In Wisconsin, adults under guardianship retain the right to vote unless the court has expressly removed that right. Only a court can take away the right to vote. An individual who has lost the right to vote can petition the court to have their right to vote restored. This new video discusses guardianship and voting in Wisconsin, and how to keep and restore the right to vote. The video includes an ASL interpreter and captioning.
- View the Guardianship and Voting: Keeping and Restoring the Right to Vote video via Youtube.
- View the accessible Guardianship and Voting presentation here (PDF).
This video is a product of Disability Rights Wisconsin.
Learn about accessible voting by watching a new video from the Self Determination channel, “Shining a Light on Accessible Voting Machines” with Denise Jess.
Moderator Stacy Ellingen, Denise, and other voters talk about the importance of accessible voting machines and why you should ask to use the accessible voting machine at your polling place. Each polling place is required to have an accessible voting machine that allows voters with disabilities to vote privately and independently.
Parents share why retaining their child’s right to vote is so important to them and their child with a disability.
In this video, self-advocate Jennifer Kratsch shares how she got her right to vote back. In Wisconsin, people under guardianship retain the right to vote unless the court removes the right. If you have lost the right to vote, you can petition the court to restore your voting rights, as Jen did.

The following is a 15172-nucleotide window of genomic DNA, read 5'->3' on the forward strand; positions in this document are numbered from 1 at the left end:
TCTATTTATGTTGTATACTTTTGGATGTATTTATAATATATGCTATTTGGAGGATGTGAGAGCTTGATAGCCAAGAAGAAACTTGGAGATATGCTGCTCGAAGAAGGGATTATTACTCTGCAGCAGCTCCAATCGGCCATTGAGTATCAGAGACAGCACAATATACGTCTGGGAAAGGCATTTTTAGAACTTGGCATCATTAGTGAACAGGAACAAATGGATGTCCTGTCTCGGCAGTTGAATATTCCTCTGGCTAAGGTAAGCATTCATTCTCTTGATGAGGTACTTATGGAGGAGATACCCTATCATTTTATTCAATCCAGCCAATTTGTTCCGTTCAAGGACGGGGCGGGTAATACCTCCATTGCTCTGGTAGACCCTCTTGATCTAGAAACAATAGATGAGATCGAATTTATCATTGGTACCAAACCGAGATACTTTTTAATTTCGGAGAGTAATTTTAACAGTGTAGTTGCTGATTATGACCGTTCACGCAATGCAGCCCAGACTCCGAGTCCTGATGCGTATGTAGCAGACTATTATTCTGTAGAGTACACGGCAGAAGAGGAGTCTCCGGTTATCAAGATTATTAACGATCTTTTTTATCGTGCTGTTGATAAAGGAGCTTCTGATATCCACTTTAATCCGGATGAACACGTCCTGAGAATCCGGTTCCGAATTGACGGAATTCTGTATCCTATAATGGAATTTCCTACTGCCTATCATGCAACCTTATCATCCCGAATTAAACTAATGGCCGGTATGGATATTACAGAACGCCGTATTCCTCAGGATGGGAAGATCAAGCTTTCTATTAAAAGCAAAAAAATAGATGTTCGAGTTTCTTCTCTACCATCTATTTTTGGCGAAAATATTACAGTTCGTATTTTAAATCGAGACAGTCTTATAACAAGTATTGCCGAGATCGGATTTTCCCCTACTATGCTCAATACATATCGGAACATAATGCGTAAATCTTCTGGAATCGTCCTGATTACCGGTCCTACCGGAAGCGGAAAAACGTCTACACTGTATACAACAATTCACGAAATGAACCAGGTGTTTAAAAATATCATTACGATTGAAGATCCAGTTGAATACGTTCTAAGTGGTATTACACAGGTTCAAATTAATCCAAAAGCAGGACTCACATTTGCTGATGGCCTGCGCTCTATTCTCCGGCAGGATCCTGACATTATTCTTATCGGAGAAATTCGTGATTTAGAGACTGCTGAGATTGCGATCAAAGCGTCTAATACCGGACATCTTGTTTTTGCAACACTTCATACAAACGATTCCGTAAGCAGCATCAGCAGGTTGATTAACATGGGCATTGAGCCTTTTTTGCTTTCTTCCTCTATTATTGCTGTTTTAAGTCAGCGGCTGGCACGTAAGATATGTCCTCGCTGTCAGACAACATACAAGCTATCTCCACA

Local elections matter! This new video features Stephanie Birmingham – a powerful advocate who is passionate about voters’ rights – talking with self advocates about why it’s important to vote in local elections. The Disability Vote Coalition partnered with the Self-Determination Channel to get the word out about the importance of voting local.
Voting in Local Elections Video
Voting in Local Elections with Audio Description Video
On May 11th, Wisconsin state senators will be voting on SB 203 and SB 212. These bills could make it harder to absentee vote for many people with disabilities, older adults, and other voters. Take action and ask your Senator to vote No.
For information about the bills and how to contact your legislators:
- Read our action alert here (accessible pdf).
- Watch the overview video made for John Lewis Voting Rights Advancement Day below to learn more (captions available):